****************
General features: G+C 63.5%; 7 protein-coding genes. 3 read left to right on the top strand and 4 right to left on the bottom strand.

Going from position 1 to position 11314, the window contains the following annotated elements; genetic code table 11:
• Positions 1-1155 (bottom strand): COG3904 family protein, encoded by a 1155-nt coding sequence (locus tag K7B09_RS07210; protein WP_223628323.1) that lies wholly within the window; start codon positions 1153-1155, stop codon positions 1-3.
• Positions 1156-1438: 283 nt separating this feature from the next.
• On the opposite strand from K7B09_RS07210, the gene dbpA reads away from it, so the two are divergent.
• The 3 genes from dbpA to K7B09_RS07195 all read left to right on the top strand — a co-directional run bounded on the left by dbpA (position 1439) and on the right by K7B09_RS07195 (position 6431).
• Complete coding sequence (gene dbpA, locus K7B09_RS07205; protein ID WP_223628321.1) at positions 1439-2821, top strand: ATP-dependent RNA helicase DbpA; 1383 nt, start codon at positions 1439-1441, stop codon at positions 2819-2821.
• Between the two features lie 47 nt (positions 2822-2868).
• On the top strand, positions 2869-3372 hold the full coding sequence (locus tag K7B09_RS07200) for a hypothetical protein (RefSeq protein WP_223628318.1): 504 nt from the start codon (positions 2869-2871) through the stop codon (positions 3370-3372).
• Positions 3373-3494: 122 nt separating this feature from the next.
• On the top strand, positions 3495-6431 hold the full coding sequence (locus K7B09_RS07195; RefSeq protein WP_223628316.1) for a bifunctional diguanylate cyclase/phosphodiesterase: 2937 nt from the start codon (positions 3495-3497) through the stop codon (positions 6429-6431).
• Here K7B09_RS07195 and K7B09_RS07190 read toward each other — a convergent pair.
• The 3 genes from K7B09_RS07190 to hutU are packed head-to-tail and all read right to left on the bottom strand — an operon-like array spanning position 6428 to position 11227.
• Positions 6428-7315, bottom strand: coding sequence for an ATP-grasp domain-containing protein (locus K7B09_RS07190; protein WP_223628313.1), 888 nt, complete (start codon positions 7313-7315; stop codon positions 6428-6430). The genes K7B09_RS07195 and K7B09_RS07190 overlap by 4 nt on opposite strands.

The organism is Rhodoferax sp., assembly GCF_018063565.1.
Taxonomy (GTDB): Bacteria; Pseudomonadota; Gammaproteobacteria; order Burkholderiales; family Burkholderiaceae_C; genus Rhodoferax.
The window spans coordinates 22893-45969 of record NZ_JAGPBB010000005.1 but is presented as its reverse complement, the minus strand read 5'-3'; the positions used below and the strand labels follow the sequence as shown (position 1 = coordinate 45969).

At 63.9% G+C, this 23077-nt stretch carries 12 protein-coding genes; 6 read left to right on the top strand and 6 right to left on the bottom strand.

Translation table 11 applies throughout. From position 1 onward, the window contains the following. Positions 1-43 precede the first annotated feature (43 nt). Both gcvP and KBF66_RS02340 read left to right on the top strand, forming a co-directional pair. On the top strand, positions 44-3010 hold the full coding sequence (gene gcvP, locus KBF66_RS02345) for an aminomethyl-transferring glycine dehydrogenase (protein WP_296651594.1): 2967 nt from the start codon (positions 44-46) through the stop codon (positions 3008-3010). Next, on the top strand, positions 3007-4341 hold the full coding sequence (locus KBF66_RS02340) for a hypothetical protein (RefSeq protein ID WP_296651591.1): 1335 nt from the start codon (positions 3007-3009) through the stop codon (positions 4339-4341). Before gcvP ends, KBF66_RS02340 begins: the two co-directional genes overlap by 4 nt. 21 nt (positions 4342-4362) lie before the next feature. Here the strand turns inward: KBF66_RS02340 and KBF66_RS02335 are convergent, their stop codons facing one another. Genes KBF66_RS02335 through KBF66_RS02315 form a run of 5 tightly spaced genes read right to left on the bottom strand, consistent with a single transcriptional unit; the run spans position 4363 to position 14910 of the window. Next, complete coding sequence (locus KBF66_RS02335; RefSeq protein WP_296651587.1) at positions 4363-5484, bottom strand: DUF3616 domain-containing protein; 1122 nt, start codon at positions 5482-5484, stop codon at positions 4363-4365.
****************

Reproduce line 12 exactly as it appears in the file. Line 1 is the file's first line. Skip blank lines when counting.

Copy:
• Here K7B09_RS07195 and K7B09_RS07190 read toward each other — a convergent pair.